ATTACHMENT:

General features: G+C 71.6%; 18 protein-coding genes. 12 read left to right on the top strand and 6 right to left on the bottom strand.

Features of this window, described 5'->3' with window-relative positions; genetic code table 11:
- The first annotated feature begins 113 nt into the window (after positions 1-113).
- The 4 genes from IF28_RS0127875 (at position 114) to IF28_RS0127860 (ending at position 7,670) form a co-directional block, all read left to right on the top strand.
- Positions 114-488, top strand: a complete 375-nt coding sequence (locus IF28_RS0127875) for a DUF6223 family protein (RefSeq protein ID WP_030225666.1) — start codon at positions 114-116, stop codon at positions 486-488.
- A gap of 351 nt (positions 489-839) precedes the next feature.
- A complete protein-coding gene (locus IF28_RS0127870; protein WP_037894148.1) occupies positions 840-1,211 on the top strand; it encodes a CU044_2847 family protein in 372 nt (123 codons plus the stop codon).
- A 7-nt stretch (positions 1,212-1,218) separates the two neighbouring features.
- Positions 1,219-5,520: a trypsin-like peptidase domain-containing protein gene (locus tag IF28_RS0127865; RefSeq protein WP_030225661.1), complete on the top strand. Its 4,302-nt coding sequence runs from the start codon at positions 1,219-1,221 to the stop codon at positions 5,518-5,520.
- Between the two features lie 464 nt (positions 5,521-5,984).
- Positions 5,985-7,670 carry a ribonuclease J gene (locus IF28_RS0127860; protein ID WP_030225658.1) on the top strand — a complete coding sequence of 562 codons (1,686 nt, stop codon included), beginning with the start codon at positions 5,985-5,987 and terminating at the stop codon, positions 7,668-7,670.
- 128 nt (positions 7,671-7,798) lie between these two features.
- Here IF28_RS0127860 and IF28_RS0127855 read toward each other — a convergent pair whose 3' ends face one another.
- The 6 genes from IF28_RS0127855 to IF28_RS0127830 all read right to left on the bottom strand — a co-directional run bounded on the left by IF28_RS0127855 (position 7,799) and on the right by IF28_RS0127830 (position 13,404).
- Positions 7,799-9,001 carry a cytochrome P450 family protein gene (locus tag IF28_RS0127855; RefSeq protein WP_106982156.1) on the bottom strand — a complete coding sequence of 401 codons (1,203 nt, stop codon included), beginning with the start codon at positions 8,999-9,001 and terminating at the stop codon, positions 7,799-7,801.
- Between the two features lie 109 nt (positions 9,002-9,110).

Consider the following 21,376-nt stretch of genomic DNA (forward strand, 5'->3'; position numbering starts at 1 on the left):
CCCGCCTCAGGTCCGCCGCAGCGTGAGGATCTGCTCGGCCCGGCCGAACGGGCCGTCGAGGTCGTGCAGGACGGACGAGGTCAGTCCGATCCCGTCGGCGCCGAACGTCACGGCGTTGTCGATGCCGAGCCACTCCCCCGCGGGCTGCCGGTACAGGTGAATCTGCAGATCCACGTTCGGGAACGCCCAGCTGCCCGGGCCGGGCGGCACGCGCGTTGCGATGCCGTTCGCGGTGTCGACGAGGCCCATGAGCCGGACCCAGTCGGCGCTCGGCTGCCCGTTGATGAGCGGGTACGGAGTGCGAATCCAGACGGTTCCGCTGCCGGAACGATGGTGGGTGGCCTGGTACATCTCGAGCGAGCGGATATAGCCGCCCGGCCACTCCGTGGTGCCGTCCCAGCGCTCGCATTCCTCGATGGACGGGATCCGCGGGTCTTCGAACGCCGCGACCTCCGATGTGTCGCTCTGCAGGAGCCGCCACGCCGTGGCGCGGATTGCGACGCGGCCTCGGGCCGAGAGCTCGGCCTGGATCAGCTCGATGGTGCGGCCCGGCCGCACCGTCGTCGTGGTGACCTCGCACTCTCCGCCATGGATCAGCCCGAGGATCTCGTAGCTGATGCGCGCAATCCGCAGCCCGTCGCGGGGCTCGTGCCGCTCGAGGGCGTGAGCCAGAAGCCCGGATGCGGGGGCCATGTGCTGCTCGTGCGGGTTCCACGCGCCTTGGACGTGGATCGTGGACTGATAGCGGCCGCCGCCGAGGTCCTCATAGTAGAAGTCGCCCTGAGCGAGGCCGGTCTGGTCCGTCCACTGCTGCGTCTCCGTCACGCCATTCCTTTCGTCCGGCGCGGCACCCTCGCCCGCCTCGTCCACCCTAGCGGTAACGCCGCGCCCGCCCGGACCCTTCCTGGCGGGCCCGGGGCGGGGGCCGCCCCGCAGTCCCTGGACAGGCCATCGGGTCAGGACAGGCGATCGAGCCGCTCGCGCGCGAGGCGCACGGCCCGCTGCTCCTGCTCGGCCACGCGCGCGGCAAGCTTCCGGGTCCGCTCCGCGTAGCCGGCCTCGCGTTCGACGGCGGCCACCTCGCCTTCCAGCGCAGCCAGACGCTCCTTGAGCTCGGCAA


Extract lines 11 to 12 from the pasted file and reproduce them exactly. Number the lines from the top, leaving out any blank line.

- Positions 5,985-7,670 carry a ribonuclease J gene (locus IF28_RS0127860; protein ID WP_030225658.1) on the top strand — a complete coding sequence of 562 codons (1,686 nt, stop codon included), beginning with the start codon at positions 5,985-5,987 and terminating at the stop codon, positions 7,668-7,670.
- 128 nt (positions 7,671-7,798) lie between these two features.